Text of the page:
Nong Pladuck Junction is the crossroads where the Japanese began to lay tracks West. One line veers north and run 142km into the rice country around Suphanburi. Then a couple of kilometres further West, the Southern Line splits south down the Isthmus of Kra, running all the way down to Singapore. This is the track of the famed Eastern Orient Express.
There is a 3rd option – the Death Railway. Shortly after Pearl Harbour the Japanese forces found that British Burma was becoming a liability to its conquest of the Eastern Hemisphere. Burma was one of the Allies’ last sources of rubber, an increasingly important wartime commodity, and it was also a back-door to supply the anti-Japanese resistance in China. So, in early 1942, Imperial Japan invaded Burma from the sea and by land over the Tenasserim Range that we’re now heading towards. They installed a puppet regime, and continued North-West to dig into British India.
If it was only that simple. At its peak, the Allied Forces’ Burma Campaign saw around 1 million troops come from aross the British Empire to head off the Armies of Imperial Japan and its puppet regimes. For Imperial Japan, fighting on this front, and keeping control of Burma meant supplying an equally formidable war effort from the East. However, the Tenasserim Range that divides Thailand from Burma, with its hilly topography, rivers, dense jungles and monsoonal climate, made for a terrible supply route. The alternative sea-route via Singapore and the Malacca Strait was long, and made for easy pickings by the Allied Navy. Linking the Thai rail network to the British-built rail network in on the other side of the hills was the only solution. If successful, Japanese-held Burma would turn from a strategic over-reach into a strategic stronghold – one from which to dig further into British India.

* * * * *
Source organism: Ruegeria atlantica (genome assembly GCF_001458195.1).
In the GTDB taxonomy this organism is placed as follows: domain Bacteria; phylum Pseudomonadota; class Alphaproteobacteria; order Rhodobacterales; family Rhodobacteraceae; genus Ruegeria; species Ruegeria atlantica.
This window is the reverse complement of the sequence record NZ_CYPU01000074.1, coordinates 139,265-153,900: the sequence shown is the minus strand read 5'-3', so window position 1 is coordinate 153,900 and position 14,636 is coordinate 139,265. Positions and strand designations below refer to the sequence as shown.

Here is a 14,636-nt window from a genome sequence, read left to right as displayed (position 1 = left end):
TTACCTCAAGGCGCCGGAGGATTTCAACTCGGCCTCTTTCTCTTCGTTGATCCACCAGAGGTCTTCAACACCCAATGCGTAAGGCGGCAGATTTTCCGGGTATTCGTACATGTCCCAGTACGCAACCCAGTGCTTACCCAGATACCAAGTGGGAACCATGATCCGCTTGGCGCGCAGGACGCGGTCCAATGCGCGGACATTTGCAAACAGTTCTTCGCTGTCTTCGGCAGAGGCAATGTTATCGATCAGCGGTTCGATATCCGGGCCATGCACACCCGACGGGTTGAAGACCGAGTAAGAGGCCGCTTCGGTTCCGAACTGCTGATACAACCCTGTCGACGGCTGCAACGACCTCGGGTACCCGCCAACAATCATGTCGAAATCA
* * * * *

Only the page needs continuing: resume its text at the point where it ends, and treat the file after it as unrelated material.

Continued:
So from this important junction, in early 1942, Japan’s Imperial Army started to lay track urgently, and disasterously. Allow me, if you will, to paint a grusome image in your minds to lend perspective to the scale of this undertaking, and the scale of its tragedy: If you laid down PEOPLE down parrallel to these tracks, lining them up head to feet, for the entire 415km of the Death Railway, thats actually about how many people worked on it, against their will. About 240,000. Every 10th person was an Allied soldier, and the other 9 were civilians from across Southeast Asia that were recruited by force to work under the same horrific conditions. Those laying beside the portion of track that still remains today – from here for about 2 hours to the end of the line at Nam Tok: They didn’t make it.